The 5,800 or so members of the Academy of Motion Picture Arts and Sciences care about two things: impeccable craftsmanship and heart-rending emotion. They respect the former, but they out and out love the latter. Which is how "The Aviator" won five Academy Awards but "Million Dollar Baby" walked off with four of the biggest ones, including best director and best picture.
Because while everyone admires the high polish and brilliant technical panache that Martin Scorsese brings to his films, his works no longer connect on a gut level to viewers -- and on a basic level academy voters are just moviegoers like everyone else -- like Clint Eastwood's do.
As high as everyone's opinion is of Scorsese's skills, he is not a homeboy lodged in the heart of Hollywood. Scorsese is a New Yorker to his core, and as he told The Times recently, "As far as ... the climate in Hollywood, the temperature, I have no idea. Even when I was living here I had no idea." That kind of emotional disconnect shouldn't matter in an Oscar race, but inevitably it does.
So while Friday's Wall Street Journal expended considerable energy having a professor of economics come up with something called a "binary probit" statistical model that predicted that "The Aviator" had an 85% chance of winning best picture, anyone who talked to people in the business knew that "Baby" had gotten to voters in a place where mathematical formulations don't have a prayer of reaching.
Also in Eastwood's favor: He is an actor, and actors not only hold the balance of power in the academy, they are congenitally predisposed to honor their own when they branch out and do well. And how Eastwood has branched out. His is a story, complete with his 96-year-old mother cheering him on from the Kodak Theatre audience, that no screenwriter could imagine.
And speaking of imagination, it is one of the great ironies of "Million Dollar Baby's" claiming of Hollywood's biggest awards that it pretty much defines the kind of serious, dramatic movie that the majors nowadays want to avoid at all costs.
With anyone else but Eastwood in charge, no studio in town takes on a boxing movie with a mind-blowing ending, a pitiless story so quirky that no adult would make it his or her first viewing choice and no teenager could be counted on to go at all. It's the kind of grown-up crapshoot that strikes terror in the hearts of executives everywhere and there is something satisfying in seeing it defy conventional wisdom and go home with so many marbles.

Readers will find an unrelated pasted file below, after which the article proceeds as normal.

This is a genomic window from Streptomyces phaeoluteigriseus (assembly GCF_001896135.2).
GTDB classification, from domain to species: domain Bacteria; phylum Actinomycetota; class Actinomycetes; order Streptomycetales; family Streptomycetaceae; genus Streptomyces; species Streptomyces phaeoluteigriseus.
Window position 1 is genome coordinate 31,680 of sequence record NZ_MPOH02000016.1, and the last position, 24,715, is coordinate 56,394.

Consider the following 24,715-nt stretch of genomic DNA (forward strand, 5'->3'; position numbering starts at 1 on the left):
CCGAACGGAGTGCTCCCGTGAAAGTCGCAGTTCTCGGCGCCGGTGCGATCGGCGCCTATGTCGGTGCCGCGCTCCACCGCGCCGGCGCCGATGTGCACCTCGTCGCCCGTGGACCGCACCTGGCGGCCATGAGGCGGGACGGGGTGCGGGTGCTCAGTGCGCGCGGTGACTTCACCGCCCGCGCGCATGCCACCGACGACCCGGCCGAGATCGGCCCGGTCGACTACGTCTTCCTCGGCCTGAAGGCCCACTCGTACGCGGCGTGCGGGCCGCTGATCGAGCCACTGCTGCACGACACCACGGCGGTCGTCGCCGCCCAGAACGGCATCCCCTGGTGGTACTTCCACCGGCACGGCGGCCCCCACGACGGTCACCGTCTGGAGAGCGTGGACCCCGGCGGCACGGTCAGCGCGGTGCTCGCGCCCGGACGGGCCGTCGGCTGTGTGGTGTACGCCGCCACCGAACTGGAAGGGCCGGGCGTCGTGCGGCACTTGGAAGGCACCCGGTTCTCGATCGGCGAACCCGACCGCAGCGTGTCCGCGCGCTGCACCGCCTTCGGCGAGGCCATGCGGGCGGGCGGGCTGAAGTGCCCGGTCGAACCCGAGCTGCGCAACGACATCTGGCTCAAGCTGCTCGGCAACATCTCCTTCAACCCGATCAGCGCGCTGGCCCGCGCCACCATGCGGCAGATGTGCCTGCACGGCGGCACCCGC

Early in the evening, however, it looked to the uninitiated that it might be "Aviator's" night. The Howard Hughes biopic took five early Oscars, including a head-to-head contest in the editing category, where "Aviator's" Thelma Schoonmaker bested "Baby's" Joel Cox. The same thing happened in the best supporting actress category, where the admiration the academy has for British and Australian actors in general and the impeccable reputation Cate Blanchett has in particular was too much for the emotional favorite, Virginia Madsen, to overcome.
Even when "Aviator" was on a streak, it seemed that the winners, fearful that their leader might not go the distance, went out of their way to thank him for his abilities. Schoonmaker said her award was "as much yours as it is mine, Marty"; art director Dante Ferretti called him "a great, great, great director who we love very much"; and Blanchett went everyone one better by telling Scorsese, "I hope my son will marry your daughter."
But despite "The Incredibles" sound editor Randy Thom's heartfelt and overdue declaration that "these are not technical awards, they are awards for artistic decisions," when it came down to it, the academy voted for the emotions it felt coming off the screen.
It wasn't only "Million Dollar Baby" that benefited from its emotional connection. Victories in several categories went to films or elements that made an intense connection to audiences. These included Ross Kauffman and Zana Briski's wonderful "Born Into Brothels" for best documentary, Jorge Drexler's heartfelt "Al Otro Lado del Rio" from "The Motorcycle Diaries" for best original song, "Ray" for best sound mixing and an award for best sound editing to "The Incredibles" in addition to its expected best animated feature victory.
Speaking of emotion, the best parts of the winners' acceptance speeches were when they spoke from the heart, not when they thanked their battalions of lawyers, agents and managers. For while I can't remember the name of one agent who was thanked, I'll never forget Jamie Foxx tearing up when he talked about his grandmother; composer Jan A.P. Kaczmarek taking the time to be "the first person in the room to thank Harvey Weinstein"; or even screenwriter Charlie Kaufman, in a classic bit, saying "I don't want to take my time, I want to get off the stage." Moments like that are what the Oscars should be about, and on a good night, and Sunday night was definitely one, they very much are.